What if all docs had to nurses first????? - page 6

Really! I mean think about it..... what problems would this alleviate?? A friend and I were talking about this today. After hearing and reading so much about difficult doctors, wouldn't it be... Read More

  1. by   Tony35NYC
    Quote from ICUsleep
    Yikes. Do you honestly think that doctors "don't do anything" and that nurses do "all the real work"?
    It is a team effort. It is ALL "real work"!! You obviously have no idea what you are talking about, and I can totally understand why some docs might not get along with you if you are openly that dismissive of what they do. :uhoh21:
    Tolerance and understanding have to flow both ways in order for them to occur.
    Sorry...I guess the irony and intended humor in my comment got lost somewhere. But, nevermind.

    Be well.
  2. by   Mimi2RN
    I work with a doc who got his RN for pre-med, and that's how he supported himself for med school. He's a good doc, has a much better idea of what we do, and is very approachable. He's always willing to answer questions, and is great with families. I wish we had more like him!
  3. by   NeuroNP
    Nursing and Medicine are totally separate things. Right now, there's no real "pre-req" for Med school except the basic science courses. You don't have to have a particular degree. I think that's a good thing. I also agree with the poster who said that requires docs to be nurses 1st would reinforce that nursing is a part of the pathway to being a doctor. That is, that nurses are the same as doctors, but didn't go as far in school. That they're inferior because they stopped their education. This isn't the case. The two professions are totally different. I don't want someone assuming that I became a nurse because I didn't wnt to go to the extra lengths of going to Med School.

    Now, having said that, I've always advocated that it should be a pre-req to work in healthcare (not volunteer, WORK) preferrably as a CNA. Most med schools want their applicants to have some "hands-on" experience, but most applicants fullfill that "experience" by volunteering in the hospital a few hours/week for one semester.

    My school requires all nursing students to have a CNA before they can start clinicals. I worked as a CNA for several years while in school and I think that it was the BEST experience that I could have had! I was way ahead of people who hadn't done it. I think docs would have a better understanding of nursing if they did this.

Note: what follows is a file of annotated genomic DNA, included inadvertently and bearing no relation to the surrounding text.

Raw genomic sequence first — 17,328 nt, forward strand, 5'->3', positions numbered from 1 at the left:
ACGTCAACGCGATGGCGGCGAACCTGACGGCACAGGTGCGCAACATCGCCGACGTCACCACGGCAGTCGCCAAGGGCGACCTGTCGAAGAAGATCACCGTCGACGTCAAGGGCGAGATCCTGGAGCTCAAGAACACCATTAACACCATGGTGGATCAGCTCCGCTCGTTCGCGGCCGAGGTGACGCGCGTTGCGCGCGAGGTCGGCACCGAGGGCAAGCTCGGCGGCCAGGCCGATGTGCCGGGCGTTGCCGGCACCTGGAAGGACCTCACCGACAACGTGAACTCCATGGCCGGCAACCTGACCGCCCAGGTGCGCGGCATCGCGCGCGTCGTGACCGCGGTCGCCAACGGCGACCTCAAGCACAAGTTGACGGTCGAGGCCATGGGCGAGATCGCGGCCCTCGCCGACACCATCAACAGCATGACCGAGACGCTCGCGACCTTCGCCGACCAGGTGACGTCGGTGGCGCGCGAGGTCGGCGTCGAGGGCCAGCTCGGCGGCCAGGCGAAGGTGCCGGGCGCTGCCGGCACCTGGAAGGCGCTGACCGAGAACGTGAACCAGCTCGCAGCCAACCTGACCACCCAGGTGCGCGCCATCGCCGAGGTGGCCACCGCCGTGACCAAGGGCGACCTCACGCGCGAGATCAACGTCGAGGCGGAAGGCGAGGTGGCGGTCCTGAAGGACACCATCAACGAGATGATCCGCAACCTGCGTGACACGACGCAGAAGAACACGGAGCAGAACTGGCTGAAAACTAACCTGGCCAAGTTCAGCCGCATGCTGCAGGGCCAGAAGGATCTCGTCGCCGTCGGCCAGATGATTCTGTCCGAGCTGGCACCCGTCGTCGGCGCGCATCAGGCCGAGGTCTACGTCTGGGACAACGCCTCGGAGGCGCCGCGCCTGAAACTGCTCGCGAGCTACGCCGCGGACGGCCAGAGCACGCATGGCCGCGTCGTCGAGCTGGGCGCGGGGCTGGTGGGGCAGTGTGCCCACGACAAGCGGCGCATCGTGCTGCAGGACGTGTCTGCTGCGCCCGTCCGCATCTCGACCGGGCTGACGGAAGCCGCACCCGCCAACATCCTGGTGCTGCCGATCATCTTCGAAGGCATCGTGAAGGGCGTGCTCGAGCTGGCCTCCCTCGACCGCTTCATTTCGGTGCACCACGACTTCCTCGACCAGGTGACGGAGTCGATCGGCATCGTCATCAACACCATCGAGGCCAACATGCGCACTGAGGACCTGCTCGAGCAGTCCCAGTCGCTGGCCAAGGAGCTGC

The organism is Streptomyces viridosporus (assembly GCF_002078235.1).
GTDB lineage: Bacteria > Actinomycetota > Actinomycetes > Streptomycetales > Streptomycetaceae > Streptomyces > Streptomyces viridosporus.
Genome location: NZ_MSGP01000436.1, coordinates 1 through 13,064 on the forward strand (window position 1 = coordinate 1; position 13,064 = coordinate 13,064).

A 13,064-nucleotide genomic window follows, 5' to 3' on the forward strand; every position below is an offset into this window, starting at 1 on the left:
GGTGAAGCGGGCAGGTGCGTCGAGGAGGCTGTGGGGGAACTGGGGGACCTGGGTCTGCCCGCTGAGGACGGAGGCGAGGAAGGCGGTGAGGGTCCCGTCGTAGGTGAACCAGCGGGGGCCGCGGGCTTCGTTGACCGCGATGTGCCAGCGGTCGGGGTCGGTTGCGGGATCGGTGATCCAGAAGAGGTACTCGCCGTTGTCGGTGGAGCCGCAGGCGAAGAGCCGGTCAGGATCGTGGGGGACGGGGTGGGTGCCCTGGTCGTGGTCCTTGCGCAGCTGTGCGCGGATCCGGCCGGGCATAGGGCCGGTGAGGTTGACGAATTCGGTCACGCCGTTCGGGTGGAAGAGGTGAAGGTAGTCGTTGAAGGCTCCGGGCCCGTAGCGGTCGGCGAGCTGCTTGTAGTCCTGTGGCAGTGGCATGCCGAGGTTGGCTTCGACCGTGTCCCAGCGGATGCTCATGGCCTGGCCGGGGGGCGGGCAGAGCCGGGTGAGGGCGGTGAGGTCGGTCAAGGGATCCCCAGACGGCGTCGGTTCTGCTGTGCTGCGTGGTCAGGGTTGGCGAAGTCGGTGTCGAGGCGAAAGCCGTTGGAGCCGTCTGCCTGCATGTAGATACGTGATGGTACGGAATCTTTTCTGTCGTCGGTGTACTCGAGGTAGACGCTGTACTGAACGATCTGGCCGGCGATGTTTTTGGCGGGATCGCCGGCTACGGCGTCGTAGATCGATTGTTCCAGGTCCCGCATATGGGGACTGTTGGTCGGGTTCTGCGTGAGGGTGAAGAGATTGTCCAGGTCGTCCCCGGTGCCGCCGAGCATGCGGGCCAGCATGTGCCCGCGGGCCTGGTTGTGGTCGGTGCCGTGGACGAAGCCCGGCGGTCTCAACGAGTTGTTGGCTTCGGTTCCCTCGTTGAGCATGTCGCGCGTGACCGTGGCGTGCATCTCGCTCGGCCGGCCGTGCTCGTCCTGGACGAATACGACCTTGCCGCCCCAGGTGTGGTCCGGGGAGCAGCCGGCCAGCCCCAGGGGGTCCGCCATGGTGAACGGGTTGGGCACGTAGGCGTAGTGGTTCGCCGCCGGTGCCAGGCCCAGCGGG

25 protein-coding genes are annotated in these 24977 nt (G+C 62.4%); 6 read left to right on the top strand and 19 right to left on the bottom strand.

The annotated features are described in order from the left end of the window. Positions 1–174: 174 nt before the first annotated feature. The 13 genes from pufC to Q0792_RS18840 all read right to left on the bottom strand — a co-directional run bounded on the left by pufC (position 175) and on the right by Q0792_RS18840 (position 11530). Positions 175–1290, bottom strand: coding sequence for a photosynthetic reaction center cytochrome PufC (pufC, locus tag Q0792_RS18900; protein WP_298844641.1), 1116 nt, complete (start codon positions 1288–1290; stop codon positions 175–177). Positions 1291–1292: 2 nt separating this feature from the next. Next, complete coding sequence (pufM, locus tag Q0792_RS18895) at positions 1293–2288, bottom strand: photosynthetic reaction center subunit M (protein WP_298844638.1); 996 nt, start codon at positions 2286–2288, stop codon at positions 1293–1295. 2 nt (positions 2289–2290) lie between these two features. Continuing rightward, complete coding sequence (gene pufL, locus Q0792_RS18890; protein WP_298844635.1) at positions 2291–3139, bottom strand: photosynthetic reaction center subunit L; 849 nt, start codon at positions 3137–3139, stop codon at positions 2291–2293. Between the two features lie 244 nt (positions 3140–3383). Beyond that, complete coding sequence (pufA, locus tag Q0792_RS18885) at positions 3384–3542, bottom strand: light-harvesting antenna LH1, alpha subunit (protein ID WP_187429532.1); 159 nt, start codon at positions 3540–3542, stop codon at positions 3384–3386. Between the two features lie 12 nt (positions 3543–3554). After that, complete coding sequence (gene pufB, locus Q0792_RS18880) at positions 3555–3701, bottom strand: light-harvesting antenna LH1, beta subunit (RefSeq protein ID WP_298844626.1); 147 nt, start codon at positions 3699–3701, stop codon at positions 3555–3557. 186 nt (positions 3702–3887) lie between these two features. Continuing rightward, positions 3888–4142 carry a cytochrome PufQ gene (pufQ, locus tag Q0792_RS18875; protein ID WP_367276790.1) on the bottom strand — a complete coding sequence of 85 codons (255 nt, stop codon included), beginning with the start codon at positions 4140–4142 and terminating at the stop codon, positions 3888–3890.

I originally started out pre-med, but after being exposed to what nursing really is, I changed my mind. I know for me, I had no idea what nursing was really all about until I was a CNA. I think that's a better idea than requiring a nursing degree.
  4. by   Cussin&DiscussinRN
    Quote from fergus51
    I actually find most residents get respect for nurses real fast where I work (if they didn't come that way to begin with).

    I actually don't think it would make a difference. In my experience the jerk docs have no memory of the time before they became gods (thank god they are few and far between, most of our docs are great). It's like the way that some experienced nurses have no patience for new nurses, as though they were never new themselves. They just popped out of the womb with all the knowlege they needed to be nurses
    There are nice people and there are the "others"..no matter what profession we talk about. If someone is condescending and rude, they will be that way whether they are a nurse, a doctor, or the cashier at the grocery store. Unfortunately, some people derive pleasure in humiliating, belittling, or playing mind games with others. Ahhh....if only the world were a perfect place...
  5. by   NeuroNP
    Quote from Cussin&DiscussinRN
    There are nice people and there are the "others"..no matter what profession we talk about. If someone is condescending and rude, they will be that way whether they are a nurse, a doctor, or the cashier at the grocery store. Unfortunately, some people derive pleasure in humiliating, belittling, or playing mind games with others. Ahhh....if only the world were a perfect place...
    Well said.
  6. by   CarVsTree
    I don't know if it would help at all.

    There's a nurse on my unit who was a tech for 3 years. She's hates her job is a miserable person and treats her techs like the stuff on the bottom of her shoe. In addition, every other word out of her mouth is effin.

    I try to just do my work and ignore her crud. But, it can be very difficult. I'm very close to reporting her behavior.

    So, miserable people are miserable people. I don't think it would change the rude obnoxious ones a bit.
    Last edit by CarVsTree on Mar 3, '05
  7. by   MryRose
    I just wanted to stay thank you to everyone who has posted... it's been a really valuable learning tool.

    When I first posted this I was just beginning my pre-req's for nursing and truly believed that if people only "knew" what others must do they would have more tolerance and be more helpful. Oooh... naiveity at best!

    Through my list of courses I have learned that there are people who will be rude, complainers and simply cannot be pleased regardless of what is done for them. Giving in to their tantrums just fuels the fire so to speak.

    I've learned to demand respect from peers and professors. People that bully others generally do not bully me because I will not tolerate it and I think that my general attitude shows this. I am one who is generally in a great mood, but am not a pushover. I've been asked why "so and so" doesn't get "mad" at me but does with them.... I say it's because they know you will let them and I will not.

    There will always be people who will think they are better than others... doctors, nurses, patients. These people will be there and I know I will just have to keep my professionalism, give them the respect that I expect in return.

    Not taking it personally is another big key for me. I figure it's their day that is gonna be bad, not mine.

    Best Wishes!

    MaryRose
  8. by   MorganO
    But, if you do want to come jump down my throat or treat me like you wouldn't spit on me if I were burning, I will not hesitate to write it up and remind you that an associate's degree does not qualify you to question my MEDICAL judgment.